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The Heimburg am Harz

...was the first castle awarded to the family. Its name translates into Home Castle at the Harz, the Harz being a low mountain range in mid-Germany. Situated on an isolated hill right in front of the Harz, it overlooked a great plain to the - don't nail me to this - North-East.

A look onto the plains

A look from the castle Regenstein onto the hill of the Heimburg (the lone round one in front of the mountains).

The v. Heimburg family got this castle and the surrounding lands in the 12th century as a fiefdom, a reward for being successful in battle; the castle itself is older. We are not and never were in possession of the castle, but had the right to deduct taxes from the people living on the country and judge when a judge was needed, and had the duty to defend the land or go into war with the king when necessary. This was standard procedure, the land and all its castles were always owned by the current ruler. Knights and the likes were his representatives and responsible for their assigned land. Now, the hill on which the Heimburg stood belongs to the Federal Republic of Germany.

Below is an etching of the Heimburg in 1654 by Conrad Bruno. The picture was scannend and first put on the web by Heino, now also on display here.

Picture of the Heimburg am Harz

As you can see, the Heimburg was already a ruin back then. Now, there's almost nothing left of it.
The village on the right still exists today, it's Heimburg (inventive, isn't it?) in the county of Werningerode.

The village Heimburg

The village Heimburg, as seen from the castle hill.



With an area of 150x60m², the castle and its surrounding fortifications once covered almost the entire hill. Form 1891 to 1894, the Baurat[engl.?] of Blankenburg, Heinrich Brinkmann, unearthed major parts: Two gates, an outer and an inner ring wall, a well and the foundations of several towers were discovered. Most of what was left of the buildings was destroyed in the early 1980's when an observation bunker was built on the site of the old castle. To the north-west of the core castle a big moat is still preserved, it stretches down in south-eastern direction into the valley (old or second entrance?). The hill itself shows artificial terraces in the north-east and south-west, they possibly once beared additional fortifications. The baroque domain building in the valley probably once was an additional, smaller castle that guarded the entry to the main one. Right to its east, a lot of major Middle Age routes crossed.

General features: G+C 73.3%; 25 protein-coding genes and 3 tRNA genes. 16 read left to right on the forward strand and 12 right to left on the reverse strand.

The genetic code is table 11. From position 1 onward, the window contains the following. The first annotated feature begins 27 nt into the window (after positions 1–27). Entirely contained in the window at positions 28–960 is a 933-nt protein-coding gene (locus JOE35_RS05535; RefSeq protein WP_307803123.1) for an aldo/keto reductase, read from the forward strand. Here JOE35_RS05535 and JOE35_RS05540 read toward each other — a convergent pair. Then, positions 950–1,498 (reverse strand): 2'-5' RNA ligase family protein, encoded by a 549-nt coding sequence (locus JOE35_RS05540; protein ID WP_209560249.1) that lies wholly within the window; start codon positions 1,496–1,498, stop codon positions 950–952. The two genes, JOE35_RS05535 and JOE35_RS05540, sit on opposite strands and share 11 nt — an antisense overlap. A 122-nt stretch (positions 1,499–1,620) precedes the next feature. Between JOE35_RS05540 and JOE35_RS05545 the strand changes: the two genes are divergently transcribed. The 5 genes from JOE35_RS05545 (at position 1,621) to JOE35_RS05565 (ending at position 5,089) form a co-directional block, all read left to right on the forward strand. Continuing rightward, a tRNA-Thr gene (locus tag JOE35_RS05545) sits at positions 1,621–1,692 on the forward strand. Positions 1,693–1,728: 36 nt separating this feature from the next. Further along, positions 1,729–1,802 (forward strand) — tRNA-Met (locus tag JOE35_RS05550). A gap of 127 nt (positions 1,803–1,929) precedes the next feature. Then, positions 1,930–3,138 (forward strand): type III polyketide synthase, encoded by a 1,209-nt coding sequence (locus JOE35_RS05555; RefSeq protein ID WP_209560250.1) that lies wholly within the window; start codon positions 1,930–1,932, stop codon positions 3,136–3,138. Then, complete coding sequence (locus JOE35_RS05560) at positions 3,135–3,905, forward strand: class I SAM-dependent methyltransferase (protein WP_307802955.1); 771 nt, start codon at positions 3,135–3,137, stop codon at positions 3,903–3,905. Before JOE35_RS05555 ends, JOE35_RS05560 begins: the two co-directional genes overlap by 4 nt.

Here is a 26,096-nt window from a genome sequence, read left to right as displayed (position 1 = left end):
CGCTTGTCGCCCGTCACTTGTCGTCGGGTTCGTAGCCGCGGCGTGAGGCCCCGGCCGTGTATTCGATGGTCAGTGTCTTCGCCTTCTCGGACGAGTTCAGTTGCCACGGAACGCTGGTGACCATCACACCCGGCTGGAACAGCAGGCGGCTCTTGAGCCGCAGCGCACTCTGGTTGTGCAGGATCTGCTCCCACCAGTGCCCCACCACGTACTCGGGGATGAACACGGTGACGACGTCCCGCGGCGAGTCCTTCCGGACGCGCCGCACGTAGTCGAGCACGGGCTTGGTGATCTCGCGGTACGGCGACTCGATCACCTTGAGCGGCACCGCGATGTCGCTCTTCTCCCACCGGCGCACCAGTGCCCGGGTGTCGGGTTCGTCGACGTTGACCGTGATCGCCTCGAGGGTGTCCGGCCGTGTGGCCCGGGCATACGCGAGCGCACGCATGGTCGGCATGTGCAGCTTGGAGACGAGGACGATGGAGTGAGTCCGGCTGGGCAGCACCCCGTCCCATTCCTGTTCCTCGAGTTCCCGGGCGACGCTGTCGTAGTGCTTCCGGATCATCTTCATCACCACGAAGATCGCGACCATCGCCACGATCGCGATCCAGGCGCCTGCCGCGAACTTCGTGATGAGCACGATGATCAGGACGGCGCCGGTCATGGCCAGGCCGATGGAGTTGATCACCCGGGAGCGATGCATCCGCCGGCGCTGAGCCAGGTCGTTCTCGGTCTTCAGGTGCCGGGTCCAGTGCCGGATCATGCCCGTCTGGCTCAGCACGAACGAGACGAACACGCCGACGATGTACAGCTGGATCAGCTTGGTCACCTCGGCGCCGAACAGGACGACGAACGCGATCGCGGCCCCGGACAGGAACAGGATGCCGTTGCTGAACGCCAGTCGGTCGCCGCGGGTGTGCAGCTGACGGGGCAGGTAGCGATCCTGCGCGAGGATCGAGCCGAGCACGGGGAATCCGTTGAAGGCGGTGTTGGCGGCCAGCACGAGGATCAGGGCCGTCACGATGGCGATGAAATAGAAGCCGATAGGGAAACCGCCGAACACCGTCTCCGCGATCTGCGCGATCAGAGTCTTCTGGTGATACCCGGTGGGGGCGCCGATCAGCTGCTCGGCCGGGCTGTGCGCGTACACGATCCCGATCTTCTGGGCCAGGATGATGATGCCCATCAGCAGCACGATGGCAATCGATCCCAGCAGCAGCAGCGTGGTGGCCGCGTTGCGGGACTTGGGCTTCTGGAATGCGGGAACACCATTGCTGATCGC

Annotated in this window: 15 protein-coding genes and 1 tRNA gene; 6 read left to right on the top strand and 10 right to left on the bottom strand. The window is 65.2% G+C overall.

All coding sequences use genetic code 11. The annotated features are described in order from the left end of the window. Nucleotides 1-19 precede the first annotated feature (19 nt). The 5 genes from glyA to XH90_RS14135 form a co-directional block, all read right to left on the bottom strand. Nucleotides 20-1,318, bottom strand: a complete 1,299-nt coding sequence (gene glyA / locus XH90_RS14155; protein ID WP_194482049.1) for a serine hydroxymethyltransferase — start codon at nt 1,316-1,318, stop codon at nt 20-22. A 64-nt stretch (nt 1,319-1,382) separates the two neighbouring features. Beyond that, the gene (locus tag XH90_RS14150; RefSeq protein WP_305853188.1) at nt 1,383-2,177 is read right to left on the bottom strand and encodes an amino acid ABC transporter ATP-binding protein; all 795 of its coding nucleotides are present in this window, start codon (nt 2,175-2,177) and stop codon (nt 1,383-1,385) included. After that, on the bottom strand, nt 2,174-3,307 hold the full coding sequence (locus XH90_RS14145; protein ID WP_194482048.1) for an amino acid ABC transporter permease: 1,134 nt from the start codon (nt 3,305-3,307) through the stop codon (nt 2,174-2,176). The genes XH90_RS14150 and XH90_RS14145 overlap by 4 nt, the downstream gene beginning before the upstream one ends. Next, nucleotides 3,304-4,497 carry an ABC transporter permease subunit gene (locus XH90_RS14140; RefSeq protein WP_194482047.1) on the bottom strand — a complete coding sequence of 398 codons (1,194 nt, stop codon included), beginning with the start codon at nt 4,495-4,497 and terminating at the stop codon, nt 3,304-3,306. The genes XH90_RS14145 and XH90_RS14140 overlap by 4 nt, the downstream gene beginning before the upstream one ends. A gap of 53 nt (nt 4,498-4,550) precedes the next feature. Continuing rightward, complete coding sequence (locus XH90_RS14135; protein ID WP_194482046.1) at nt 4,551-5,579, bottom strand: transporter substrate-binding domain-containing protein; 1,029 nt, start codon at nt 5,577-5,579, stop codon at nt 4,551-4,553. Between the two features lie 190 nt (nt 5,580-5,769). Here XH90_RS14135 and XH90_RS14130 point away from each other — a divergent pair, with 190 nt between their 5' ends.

The etching above shows the demolished state of the castle after the destructions during the 30-Year War. The ruins were used as a quarry until the 19th century. Also in the 19th century, there were attempts to reshape the hill as a park, some signs of it are still visible today.


History of the Castle

The Heimburg probably already served as a stronghold to protect the access to the important resources of the Harz in the 10th century. Important routes from the North (Magdeburg / Halberstadt from the palatinates Werla, Derenburg, Quedlinburg and from Lüneburg / Braunschweig) in the Middle Ages went via Heimburg, the Harz and from there on farther southwards to South Germany and Italy. A lot of remaining narrow passes are still an impressive proof for this. The castle was first mentioned in the records of Lambert v. Hersfeld in 1073 as a castle of Heinrich IV.

The Saxon chronologer calls it a Reichsburg [castle of the empire] which was destroyed on February 11, 1115 by the victorious Saxons after the battle of Welfenholz. In 1123, the Bishop of Halberstadt, Reinhard, attempted to resurrect the castle, but the Saxon duke Lothar v. Supplinenburg faught this entreprise from his castle Blankenburg.

In 1143, a document from the 14-year-old emperor Heinrich der Löwe [Henry the Lion] for the first time mentions a liege lord, Anno v. Heimburg. The castle seems to have been resurrected thereafter. In 1180/1181 it was temporarily surrendered to the enemies of Henry the Lion, lead by Friedrich I. Barbarossa. From 1263 to 1267 the castle was in the hands of Ulrich I. v. Regenstein who founded his line there. Until the death of the last of the Regensteins on July 9, 1599 it stayed in the posession of that family. It was first reported a ruin in 1654.

Since 1990 the castle has been reshaped and reopened to the public.


There is another castle, also called Heimburg, located in the Rhine valley. Recent findings indicate that there is no connection between that castle and the family.


© 2001-2004 by Anno v. Heimburg except where stated otherwise (see credits).

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